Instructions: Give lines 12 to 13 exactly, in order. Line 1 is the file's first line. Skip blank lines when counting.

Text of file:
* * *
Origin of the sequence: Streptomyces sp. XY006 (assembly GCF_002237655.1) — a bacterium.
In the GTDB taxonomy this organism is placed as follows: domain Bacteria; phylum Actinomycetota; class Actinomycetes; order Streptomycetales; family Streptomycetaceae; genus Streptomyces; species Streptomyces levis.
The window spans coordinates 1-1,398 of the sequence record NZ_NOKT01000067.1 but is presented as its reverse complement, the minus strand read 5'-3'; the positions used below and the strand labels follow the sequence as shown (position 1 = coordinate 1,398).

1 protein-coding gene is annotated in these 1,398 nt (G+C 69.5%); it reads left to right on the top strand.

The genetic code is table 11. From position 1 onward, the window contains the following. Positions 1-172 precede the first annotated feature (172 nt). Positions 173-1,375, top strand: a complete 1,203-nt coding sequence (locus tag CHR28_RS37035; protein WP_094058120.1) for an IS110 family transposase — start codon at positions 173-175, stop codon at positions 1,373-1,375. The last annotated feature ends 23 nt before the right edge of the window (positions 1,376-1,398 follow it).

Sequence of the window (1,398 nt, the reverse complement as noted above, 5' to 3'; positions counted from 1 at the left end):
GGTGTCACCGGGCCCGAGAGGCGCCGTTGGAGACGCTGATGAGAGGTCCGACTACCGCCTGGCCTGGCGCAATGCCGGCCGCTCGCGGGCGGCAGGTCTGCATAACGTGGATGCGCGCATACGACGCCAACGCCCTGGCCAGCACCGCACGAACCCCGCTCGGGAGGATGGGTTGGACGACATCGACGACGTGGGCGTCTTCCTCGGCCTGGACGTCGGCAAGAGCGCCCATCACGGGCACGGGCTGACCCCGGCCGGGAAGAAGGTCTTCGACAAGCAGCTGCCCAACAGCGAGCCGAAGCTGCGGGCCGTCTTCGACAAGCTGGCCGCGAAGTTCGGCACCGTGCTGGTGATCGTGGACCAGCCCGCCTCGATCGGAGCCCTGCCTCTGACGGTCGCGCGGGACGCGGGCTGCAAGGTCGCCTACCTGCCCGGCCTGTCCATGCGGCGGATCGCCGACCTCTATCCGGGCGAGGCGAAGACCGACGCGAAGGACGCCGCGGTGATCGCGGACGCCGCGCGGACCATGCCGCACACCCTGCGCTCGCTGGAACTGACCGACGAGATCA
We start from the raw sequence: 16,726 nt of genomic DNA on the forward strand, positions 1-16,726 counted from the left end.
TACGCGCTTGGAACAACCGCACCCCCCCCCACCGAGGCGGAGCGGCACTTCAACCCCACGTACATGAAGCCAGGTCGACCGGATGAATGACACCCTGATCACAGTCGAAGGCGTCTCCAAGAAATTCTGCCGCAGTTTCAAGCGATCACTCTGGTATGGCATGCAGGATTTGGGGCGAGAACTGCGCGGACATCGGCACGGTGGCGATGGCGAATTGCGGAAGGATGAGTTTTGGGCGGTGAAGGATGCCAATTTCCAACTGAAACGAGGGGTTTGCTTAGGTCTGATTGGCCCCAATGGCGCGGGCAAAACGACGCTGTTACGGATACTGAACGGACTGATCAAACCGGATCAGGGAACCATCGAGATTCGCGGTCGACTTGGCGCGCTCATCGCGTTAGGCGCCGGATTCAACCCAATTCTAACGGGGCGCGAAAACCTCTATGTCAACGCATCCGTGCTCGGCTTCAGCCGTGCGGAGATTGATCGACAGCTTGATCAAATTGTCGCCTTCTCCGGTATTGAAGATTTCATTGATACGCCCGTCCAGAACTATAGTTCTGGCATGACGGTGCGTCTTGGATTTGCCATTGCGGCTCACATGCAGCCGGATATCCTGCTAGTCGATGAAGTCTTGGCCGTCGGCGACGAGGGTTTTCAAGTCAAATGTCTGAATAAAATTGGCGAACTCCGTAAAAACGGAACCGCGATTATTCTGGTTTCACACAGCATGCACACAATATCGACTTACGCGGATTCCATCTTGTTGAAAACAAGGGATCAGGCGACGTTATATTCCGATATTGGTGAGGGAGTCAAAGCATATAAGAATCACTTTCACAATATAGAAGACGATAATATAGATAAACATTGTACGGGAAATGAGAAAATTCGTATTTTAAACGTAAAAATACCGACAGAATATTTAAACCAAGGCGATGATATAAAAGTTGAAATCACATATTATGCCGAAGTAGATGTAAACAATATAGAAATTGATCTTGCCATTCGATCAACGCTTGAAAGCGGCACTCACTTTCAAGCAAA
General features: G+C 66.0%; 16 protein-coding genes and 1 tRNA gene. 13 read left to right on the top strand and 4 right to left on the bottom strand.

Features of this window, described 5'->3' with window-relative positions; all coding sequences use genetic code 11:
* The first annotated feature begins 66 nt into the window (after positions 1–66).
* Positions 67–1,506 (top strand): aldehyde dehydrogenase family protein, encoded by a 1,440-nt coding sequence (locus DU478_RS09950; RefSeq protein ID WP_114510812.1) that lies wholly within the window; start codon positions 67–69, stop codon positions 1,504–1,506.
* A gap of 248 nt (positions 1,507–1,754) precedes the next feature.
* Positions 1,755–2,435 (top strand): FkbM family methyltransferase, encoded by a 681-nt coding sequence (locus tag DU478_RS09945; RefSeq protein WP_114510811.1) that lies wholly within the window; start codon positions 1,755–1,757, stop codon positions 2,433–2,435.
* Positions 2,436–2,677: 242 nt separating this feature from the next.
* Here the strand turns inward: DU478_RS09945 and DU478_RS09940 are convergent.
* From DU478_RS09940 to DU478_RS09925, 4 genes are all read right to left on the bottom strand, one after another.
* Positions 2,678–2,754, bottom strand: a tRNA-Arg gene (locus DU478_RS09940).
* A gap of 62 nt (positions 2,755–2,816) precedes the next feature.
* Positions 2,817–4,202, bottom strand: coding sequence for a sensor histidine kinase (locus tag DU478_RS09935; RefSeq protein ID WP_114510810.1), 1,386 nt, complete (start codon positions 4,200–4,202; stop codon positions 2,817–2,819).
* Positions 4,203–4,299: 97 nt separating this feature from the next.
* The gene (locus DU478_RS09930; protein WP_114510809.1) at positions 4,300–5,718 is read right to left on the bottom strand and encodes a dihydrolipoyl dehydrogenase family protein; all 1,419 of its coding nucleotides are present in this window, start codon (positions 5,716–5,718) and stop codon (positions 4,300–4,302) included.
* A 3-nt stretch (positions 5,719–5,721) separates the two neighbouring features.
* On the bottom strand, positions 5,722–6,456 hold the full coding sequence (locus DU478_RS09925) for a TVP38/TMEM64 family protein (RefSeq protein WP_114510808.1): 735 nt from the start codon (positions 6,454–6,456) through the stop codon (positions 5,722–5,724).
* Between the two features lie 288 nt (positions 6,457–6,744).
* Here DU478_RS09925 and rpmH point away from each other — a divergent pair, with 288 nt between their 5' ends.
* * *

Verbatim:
* The first annotated feature begins 66 nt into the window (after positions 1–66).
* Positions 67–1,506 (top strand): aldehyde dehydrogenase family protein, encoded by a 1,440-nt coding sequence (locus DU478_RS09950; RefSeq protein ID WP_114510812.1) that lies wholly within the window; start codon positions 67–69, stop codon positions 1,504–1,506.